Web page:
Northwest Is Best!
October 05, 2010
In good years and bad, the northwest quarter of the Sooner State turns out quail hunting that wingshooters in other states would die for!
By Bob Bledsoe
Statistics don't lie. But they can sure distort the truth.
Recently, I was looking over the Oklahoma Department of Wildlife Conservation's roundup of small-game hunting statistics, in which harvest data and other pertinent information are cataloged by region - northwest, north-central and so on.
By looking at some of the figures on quail hunting for 2001, the most recent year for which the statistics have been released, one might get the impression that the mountains of southeastern Oklahoma are the best place in the state in which to hunt quail.
According to those figures, hunters there each bagged 15.4 quail for the season - higher than the 12 each bagged by hunters in the northwest or the 11.62 each bagged by hunters in the southwest.
But if you look a little closer, you'll see that less than a fourth as many hunters actually hunted quail in the southeast compared to the northwest, and less than a sixth as many hunted in the north-central region.
You've got to put those numbers into perspective.
Each year in the controlled hunts staged by the Wildlife Department, a single bull elk permit is awarded, by drawing, for one lucky hunter to take an elk from the resident herd at the Cookson Hills Wildlife Management Area, southeast of Tahlequah. And each year, the hunter fills his tag. The success rate is 100 percent. That makes it sound like the Cookson Hills are one of the nation's best places in which to hunt elk.
A shotgunner tumbles a single that tried to sneak out the back door. Quail hunting isn't as good in Oklahoma as it was just a few short years ago, but it still is better than a lot of hunters have in other states. Photo by Bob Bledsoe
That's not true, of course. The only elk in the Cookson Hills are in that one small herd that's kept on the wildlife management area, a carefully guarded remnant of the elk restoration project back in the 1960s or thereabouts.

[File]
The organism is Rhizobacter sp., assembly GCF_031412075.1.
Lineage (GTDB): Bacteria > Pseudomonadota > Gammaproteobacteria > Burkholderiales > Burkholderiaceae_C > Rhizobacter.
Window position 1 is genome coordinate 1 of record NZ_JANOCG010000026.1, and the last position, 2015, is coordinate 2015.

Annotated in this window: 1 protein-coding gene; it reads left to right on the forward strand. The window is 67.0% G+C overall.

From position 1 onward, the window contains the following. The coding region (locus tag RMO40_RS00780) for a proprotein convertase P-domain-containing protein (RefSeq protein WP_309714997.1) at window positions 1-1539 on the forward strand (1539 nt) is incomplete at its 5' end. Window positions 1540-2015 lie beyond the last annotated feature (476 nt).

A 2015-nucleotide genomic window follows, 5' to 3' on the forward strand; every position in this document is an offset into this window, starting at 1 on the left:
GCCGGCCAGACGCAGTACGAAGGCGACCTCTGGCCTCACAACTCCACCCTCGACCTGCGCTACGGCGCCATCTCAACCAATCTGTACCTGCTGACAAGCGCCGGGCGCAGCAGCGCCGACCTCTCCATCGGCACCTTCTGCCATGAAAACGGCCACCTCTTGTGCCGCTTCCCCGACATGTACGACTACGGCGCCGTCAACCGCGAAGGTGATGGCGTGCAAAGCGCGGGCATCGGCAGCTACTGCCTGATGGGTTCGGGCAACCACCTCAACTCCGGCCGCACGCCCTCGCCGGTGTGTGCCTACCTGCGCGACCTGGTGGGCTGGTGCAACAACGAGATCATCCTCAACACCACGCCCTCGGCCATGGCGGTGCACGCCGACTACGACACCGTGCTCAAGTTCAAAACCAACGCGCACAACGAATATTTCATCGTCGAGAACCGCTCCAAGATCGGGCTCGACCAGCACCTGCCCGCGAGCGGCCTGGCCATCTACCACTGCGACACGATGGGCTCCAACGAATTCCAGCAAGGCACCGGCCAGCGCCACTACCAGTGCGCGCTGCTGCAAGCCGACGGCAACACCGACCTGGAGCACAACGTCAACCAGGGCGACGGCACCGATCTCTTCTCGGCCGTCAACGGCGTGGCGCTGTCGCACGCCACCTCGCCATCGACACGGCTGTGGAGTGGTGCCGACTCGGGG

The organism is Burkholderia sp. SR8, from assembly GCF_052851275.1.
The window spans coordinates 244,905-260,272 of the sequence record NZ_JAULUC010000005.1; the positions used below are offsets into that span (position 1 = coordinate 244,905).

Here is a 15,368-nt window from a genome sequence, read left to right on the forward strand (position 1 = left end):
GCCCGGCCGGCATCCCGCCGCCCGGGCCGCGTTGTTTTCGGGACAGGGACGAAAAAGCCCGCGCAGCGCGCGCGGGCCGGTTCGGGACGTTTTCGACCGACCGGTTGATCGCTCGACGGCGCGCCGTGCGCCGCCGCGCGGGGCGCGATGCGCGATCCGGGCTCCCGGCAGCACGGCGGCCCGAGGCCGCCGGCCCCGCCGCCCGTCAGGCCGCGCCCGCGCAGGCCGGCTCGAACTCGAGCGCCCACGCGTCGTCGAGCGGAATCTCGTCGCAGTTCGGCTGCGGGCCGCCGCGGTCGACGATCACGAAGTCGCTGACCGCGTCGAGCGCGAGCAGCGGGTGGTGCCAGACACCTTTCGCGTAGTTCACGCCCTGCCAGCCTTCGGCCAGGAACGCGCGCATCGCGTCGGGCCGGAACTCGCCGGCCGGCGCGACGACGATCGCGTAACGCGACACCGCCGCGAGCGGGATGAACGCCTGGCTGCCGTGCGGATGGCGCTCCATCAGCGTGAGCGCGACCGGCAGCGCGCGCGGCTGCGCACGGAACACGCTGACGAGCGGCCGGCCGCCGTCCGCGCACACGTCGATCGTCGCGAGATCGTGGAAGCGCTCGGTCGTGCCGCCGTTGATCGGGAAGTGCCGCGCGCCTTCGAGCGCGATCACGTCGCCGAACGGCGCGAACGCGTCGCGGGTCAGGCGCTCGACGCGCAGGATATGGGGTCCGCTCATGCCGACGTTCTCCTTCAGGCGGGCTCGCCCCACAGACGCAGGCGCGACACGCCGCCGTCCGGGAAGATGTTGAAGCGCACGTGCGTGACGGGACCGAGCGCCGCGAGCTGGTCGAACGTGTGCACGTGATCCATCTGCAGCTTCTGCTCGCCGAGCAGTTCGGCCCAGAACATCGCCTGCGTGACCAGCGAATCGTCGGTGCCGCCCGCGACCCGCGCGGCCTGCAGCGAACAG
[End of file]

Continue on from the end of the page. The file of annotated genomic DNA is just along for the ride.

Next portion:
If you opened the region up to general elk hunting, the success rate would be measured somewhere far to the right of a decimal point. The 100 percent success rate could be wildly misleading, unless you put it into perspective.
And the same thing applies to some of the other hunting statistics gathered and released by the state Wildlife Department each year. It's not that they're wrong. It's just that they can be misleading.
If you dumped all of the hunters who hunt quail in northwest Oklahoma or north-central Oklahoma into Southeastern Oklahoma for one season, the success rate there would plummet. The bird numbers just aren't there to support that much hunting in much of Southeastern Oklahoma. What those harvest figures reflect, it appears, is that a smaller group of hunters who have access to the best private lands in the southeast do pretty well in terms of quail harvests.
That doesn't mean the southeast offers the best quail hunting. In fact, it's probably just the opposite.
I have hunted quail in more than half of Oklahoma's 77 counties, including counties in all of the ODWC's statistical regions. It has been my experience that northwest Oklahoma is, by far, the best area for quail hunting. The north-central area can be good, and so can parts of the southwestern region. But in both of those regions, the closer you get to the northwest, the better the quail hunting seems to get.
Why is the northwest best? Well, I don't know for sure. And based on what I've read and heard in discussions with ODWC biologists, I'm not sure anyone else knows exactly why.